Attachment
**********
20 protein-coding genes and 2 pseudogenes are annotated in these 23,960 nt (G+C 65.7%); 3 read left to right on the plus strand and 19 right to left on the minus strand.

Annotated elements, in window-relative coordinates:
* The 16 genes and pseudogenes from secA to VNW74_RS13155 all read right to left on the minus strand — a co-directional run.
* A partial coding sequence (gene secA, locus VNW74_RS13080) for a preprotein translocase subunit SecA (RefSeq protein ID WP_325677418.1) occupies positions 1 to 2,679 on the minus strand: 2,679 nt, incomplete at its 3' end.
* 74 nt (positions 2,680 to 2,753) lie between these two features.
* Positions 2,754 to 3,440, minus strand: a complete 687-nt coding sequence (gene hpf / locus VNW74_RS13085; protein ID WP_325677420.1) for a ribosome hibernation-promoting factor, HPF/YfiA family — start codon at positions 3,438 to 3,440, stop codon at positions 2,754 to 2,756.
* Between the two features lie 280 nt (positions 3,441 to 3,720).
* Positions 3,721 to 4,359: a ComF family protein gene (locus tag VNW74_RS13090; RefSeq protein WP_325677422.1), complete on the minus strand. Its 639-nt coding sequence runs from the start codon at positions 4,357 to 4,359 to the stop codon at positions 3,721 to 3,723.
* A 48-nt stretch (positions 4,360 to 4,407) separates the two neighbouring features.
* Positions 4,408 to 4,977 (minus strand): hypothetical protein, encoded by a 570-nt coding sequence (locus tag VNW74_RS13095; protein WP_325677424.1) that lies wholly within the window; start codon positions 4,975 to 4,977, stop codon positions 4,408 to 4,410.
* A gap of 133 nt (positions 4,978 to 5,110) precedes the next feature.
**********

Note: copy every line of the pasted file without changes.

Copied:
20 protein-coding genes and 2 pseudogenes are annotated in these 23,960 nt (G+C 65.7%); 3 read left to right on the plus strand and 19 right to left on the minus strand.

Annotated elements, in window-relative coordinates:
* The 16 genes and pseudogenes from secA to VNW74_RS13155 all read right to left on the minus strand — a co-directional run.
* A partial coding sequence (gene secA, locus VNW74_RS13080) for a preprotein translocase subunit SecA (RefSeq protein ID WP_325677418.1) occupies positions 1 to 2,679 on the minus strand: 2,679 nt, incomplete at its 3' end.
* 74 nt (positions 2,680 to 2,753) lie between these two features.
* Positions 2,754 to 3,440, minus strand: a complete 687-nt coding sequence (gene hpf / locus VNW74_RS13085; protein ID WP_325677420.1) for a ribosome hibernation-promoting factor, HPF/YfiA family — start codon at positions 3,438 to 3,440, stop codon at positions 2,754 to 2,756.
* Between the two features lie 280 nt (positions 3,441 to 3,720).
* Positions 3,721 to 4,359: a ComF family protein gene (locus tag VNW74_RS13090; RefSeq protein WP_325677422.1), complete on the minus strand. Its 639-nt coding sequence runs from the start codon at positions 4,357 to 4,359 to the stop codon at positions 3,721 to 3,723.
* A 48-nt stretch (positions 4,360 to 4,407) separates the two neighbouring features.
* Positions 4,408 to 4,977 (minus strand): hypothetical protein, encoded by a 570-nt coding sequence (locus tag VNW74_RS13095; protein WP_325677424.1) that lies wholly within the window; start codon positions 4,975 to 4,977, stop codon positions 4,408 to 4,410.
* A gap of 133 nt (positions 4,978 to 5,110) precedes the next feature.